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Z.C. Grasley, D.A. Lange, A.J. Brinks, M.D. D’Ambrosia University of Illinois at Urbana-Champaign MODELING AUTOGENOUS SHRINKAGE OF CONCRETE ACCOUNTING FOR CREEP CAUSED BY AGGREGATE RESTRAINT Sponsors: PCA, NHI/FHWA, IDOT, CEAT

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Why a composite model? Models that allow the prediction of concrete shrinkage as f(S p, mech. properties) are valuable modeling tools Predict the effect of segregation on shrinkage of SCC layers Input for FEM model that considers differential drying shrinkage with depth Bridge deck or pavement Curling or cracking While our model will be validated using autogenous shrinkage, should apply to drying also

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Many models have already been developed, but… Existing models based on theory of elasticity An example: Pickett’s model uses elasticity theory to predict concrete shrinkage S=S(E,E g, , g,S p,g) Problem: cement paste is viscoelastic, so Pickett’s model tends to over-predict shrinkage as time increases because creep relaxes restraining stress Solution: rework Pickett’s model using a viscoelastic constitutive theory rather than elastic Pickett, G., Effect of aggregate on shrinkage of concrete and hypothesis concerning shrinkage. American Concrete Institute -- Journal, 1956. 27(5): p. 581-590.

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Evidence of Pickett Problem Creep

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Visualizing the effect of aggregate restraint Shrinkage predicted by elastic model Shrinkage of viscoelastic material Shrinkage considering dilution only Aggregate Paste > S viscoelastic S dilution > S elastic

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Physical model representation q agg q conc q agg = q conc

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Conversion of Pickett’s model where Viscoelastic Elastic f(t) = loading function = Poisson ratio of concrete g = Poisson ratio of aggregate E = Young’s modulus of concrete E g = Young’s modulus of aggregate J(t,t’) = viscoelastic compliance of concrete S p = paste shrinkage g = aggregate volume fraction

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Accounting for aging Solidified gel da( ) a(t) Pore water Gel solidifying at time g (a, ) Constitutive equation for aging viscoelastic material Solidification theory Bazant, Z.P., Viscoelasticity of Solidifying Porous Material - Concrete. J. of the Eng. Mech. Div., ASCE, 1977. 103(EM6): p. 1049-1067.

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Materials modeled

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Required model parameters Elastic modulus Paste autogenous shrinkage Concrete autogenous shrinkage Concrete creep Aging function (elastic and creep) Aggregate elastic properties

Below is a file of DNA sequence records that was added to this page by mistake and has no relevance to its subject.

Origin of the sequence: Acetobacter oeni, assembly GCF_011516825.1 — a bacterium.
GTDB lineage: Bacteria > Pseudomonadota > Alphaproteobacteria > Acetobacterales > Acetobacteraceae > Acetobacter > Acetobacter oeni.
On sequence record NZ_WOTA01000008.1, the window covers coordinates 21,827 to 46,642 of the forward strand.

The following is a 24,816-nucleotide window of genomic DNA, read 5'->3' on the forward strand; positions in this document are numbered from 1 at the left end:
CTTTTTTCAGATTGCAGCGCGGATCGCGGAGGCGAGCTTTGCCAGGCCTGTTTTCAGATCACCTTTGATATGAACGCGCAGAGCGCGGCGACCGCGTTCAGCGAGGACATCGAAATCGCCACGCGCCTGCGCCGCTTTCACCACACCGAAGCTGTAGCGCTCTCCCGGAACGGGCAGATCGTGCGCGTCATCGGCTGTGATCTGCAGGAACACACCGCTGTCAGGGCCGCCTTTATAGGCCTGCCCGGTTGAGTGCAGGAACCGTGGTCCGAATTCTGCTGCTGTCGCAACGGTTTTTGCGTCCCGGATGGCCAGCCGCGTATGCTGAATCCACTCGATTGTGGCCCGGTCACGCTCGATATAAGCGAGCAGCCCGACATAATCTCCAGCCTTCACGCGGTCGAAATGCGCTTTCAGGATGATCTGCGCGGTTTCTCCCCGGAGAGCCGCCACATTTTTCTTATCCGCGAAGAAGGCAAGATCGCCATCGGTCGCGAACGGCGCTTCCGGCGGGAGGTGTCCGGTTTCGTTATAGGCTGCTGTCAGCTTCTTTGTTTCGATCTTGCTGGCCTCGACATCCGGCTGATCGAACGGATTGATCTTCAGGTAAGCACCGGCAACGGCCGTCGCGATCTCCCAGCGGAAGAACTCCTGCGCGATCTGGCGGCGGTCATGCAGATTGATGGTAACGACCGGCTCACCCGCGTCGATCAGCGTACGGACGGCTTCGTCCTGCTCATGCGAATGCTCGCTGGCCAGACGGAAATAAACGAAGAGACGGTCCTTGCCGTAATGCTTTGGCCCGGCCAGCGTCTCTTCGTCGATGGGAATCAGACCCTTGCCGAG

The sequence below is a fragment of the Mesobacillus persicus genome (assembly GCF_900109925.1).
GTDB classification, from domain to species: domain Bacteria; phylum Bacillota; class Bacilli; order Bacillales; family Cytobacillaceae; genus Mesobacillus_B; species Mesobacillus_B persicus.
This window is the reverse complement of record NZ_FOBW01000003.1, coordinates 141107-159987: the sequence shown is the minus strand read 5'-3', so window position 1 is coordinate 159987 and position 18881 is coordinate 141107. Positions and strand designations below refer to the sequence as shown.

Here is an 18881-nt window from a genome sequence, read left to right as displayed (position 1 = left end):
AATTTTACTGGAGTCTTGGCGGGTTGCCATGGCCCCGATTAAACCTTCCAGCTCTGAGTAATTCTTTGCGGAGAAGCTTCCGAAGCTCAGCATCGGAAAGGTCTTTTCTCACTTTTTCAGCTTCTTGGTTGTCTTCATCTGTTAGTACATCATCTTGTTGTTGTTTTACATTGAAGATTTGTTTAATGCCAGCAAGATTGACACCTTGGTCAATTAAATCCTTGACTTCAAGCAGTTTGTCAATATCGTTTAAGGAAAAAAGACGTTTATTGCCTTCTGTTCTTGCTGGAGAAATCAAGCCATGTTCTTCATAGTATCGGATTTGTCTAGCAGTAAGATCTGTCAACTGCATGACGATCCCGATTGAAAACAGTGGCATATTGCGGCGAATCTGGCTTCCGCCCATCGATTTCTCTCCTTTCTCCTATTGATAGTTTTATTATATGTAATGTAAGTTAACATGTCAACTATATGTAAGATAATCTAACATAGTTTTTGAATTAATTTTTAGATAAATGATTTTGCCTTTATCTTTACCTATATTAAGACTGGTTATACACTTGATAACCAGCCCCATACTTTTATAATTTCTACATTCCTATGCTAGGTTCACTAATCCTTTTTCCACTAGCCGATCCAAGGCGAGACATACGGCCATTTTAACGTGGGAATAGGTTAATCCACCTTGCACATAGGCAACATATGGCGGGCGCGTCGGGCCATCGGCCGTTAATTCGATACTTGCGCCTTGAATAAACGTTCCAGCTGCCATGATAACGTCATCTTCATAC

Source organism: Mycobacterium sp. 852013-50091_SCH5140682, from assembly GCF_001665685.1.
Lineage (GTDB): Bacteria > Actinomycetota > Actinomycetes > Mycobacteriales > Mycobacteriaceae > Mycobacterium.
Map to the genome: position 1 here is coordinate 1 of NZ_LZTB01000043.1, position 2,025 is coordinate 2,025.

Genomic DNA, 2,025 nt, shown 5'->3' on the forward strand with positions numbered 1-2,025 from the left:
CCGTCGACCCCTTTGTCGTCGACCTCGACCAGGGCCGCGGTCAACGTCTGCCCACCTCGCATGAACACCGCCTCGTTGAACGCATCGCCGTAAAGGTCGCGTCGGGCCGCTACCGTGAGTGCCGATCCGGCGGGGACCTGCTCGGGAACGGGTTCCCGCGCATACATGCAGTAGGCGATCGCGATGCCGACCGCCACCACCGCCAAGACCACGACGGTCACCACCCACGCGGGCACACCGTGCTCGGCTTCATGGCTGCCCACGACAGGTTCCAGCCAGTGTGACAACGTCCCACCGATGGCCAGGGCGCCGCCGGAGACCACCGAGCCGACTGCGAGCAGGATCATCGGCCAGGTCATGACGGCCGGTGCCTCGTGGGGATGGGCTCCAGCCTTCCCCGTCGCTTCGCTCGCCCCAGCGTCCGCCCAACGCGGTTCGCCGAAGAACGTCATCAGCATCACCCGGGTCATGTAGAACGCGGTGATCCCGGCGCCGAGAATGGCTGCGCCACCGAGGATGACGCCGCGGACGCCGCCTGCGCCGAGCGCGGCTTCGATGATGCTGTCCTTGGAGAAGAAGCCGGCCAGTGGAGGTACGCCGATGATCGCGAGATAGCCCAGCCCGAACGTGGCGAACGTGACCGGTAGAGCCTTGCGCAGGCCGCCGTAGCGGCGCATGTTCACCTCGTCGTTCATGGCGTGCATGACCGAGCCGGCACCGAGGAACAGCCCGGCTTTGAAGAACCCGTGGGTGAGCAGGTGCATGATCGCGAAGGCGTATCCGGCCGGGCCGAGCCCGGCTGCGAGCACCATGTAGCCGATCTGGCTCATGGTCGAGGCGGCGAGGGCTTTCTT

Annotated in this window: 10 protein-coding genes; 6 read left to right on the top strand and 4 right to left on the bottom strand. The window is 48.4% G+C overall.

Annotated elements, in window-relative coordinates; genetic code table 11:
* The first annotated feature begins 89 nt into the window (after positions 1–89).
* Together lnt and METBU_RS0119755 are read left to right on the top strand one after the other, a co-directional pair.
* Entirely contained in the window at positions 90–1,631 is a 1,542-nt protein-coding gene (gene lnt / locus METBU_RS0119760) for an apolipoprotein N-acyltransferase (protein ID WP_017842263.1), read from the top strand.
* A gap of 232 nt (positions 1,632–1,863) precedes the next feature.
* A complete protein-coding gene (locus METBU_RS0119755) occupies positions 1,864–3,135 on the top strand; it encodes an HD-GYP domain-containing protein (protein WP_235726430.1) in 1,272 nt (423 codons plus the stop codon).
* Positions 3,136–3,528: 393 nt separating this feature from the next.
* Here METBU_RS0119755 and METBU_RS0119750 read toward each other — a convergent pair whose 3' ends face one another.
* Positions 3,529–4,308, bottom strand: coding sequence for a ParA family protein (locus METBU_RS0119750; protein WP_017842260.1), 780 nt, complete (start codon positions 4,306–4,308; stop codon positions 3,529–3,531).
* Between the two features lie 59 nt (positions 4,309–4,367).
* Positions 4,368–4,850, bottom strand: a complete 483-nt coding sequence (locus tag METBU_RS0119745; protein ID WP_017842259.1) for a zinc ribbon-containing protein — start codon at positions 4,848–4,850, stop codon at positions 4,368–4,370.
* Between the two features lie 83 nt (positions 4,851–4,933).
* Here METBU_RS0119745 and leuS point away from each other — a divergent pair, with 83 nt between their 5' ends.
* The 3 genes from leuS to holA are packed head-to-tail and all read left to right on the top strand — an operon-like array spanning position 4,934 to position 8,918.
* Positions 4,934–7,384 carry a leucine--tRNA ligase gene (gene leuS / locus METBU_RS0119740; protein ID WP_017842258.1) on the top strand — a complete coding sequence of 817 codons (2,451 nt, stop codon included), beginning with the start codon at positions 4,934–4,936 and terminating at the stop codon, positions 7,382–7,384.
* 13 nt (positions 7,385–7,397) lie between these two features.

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Measuring shrinkage and creep

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Measured paste shrinkage w/cm = 0.38 w/cm = 0.33 w/cm =0.32

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Measured concrete shrinkage High paste content w/cm = 0.38 w/cm = 0.33 w/cm =0.32

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Determining creep function Mix-1 Kelvin Chain

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Measuring elastic response

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Determination of Aging Function

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New model improves fit Model prediction of Mix-1 shrinkage

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Improvement again Model prediction of Mix-3 shrinkage

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Even better Model prediction of Mix-2 shrinkage Does high paste content better fit? Why? Less damage?

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Tangential stress is function of b/c Higher g Higher likelihood of damage, nonlinearity of creep Reduction in shrinkage Damage/nonlinearity Measured shrinkage Predicted shrinkage – viscoelastic model Time b c Paste Aggregate

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Why not perfect fit? Linear viscoelasticity is assumed No damage such as microcracking is considered around aggregates Dependence of J(t,t’) on g is ignored Aging function determined from elastic tests A time-independent, stress history independent Poisson’s ratio was assumed

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Current work Importance of aggregate dependence Solve model equations with J(t,t’) as f(g) Use paste creep and elastic properties Assumption of constant Poisson ratio Solve model in terms of E(t,t’) and K(t,t’) (substitute for Poisson ratio) Use new experimental methods to measure K Compare to existing model predictions Combine model with paste shrinkage prediction model Account for nonlinearity and/or damage effects

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Summary New model has been developed for predicting concrete shrinkage Model is extension of Pickett’s model Includes creep Improves on Pickett’s elastic model Creep is present as result of aggregate restraint Model still over-predicts concrete autogenous shrinkage Nonlinearity and damage Increasing g in mixture design may reduce shrinkage not only by reducing paste content, but also by inducing stress-relaxing damage ~ additional creep

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Effect of creep on alpha Larger alpha = lower predicted shrinkage better fit

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Evidence of tangential cracks around aggregates Bisschop, J., Drying shrinkage microcracking in cement-based materials. 2002, Delft University: Delft, The Netherlands.

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